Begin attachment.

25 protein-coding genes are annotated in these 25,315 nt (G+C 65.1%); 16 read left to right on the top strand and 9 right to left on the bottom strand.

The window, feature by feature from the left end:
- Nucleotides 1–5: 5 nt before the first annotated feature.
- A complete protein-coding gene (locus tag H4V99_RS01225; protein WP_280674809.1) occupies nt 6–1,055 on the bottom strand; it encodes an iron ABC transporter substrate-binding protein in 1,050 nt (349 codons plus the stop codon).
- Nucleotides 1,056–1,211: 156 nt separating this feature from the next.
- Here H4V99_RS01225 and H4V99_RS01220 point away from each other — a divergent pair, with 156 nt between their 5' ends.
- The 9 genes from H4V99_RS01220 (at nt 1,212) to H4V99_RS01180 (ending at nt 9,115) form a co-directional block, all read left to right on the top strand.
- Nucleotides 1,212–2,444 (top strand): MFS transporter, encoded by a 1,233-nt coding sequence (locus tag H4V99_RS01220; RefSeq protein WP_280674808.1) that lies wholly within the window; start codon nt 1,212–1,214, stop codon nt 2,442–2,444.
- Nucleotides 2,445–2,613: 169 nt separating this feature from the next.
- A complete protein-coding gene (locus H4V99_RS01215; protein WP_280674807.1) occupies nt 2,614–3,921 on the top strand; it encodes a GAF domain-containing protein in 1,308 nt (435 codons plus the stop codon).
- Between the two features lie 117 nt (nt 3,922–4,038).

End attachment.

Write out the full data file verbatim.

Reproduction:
25 protein-coding genes are annotated in these 25,315 nt (G+C 65.1%); 16 read left to right on the top strand and 9 right to left on the bottom strand.

The window, feature by feature from the left end:
- Nucleotides 1–5: 5 nt before the first annotated feature.
- A complete protein-coding gene (locus tag H4V99_RS01225; protein WP_280674809.1) occupies nt 6–1,055 on the bottom strand; it encodes an iron ABC transporter substrate-binding protein in 1,050 nt (349 codons plus the stop codon).
- Nucleotides 1,056–1,211: 156 nt separating this feature from the next.
- Here H4V99_RS01225 and H4V99_RS01220 point away from each other — a divergent pair, with 156 nt between their 5' ends.
- The 9 genes from H4V99_RS01220 (at nt 1,212) to H4V99_RS01180 (ending at nt 9,115) form a co-directional block, all read left to right on the top strand.
- Nucleotides 1,212–2,444 (top strand): MFS transporter, encoded by a 1,233-nt coding sequence (locus tag H4V99_RS01220; RefSeq protein WP_280674808.1) that lies wholly within the window; start codon nt 1,212–1,214, stop codon nt 2,442–2,444.
- Nucleotides 2,445–2,613: 169 nt separating this feature from the next.
- A complete protein-coding gene (locus H4V99_RS01215; protein WP_280674807.1) occupies nt 2,614–3,921 on the top strand; it encodes a GAF domain-containing protein in 1,308 nt (435 codons plus the stop codon).
- Between the two features lie 117 nt (nt 3,922–4,038).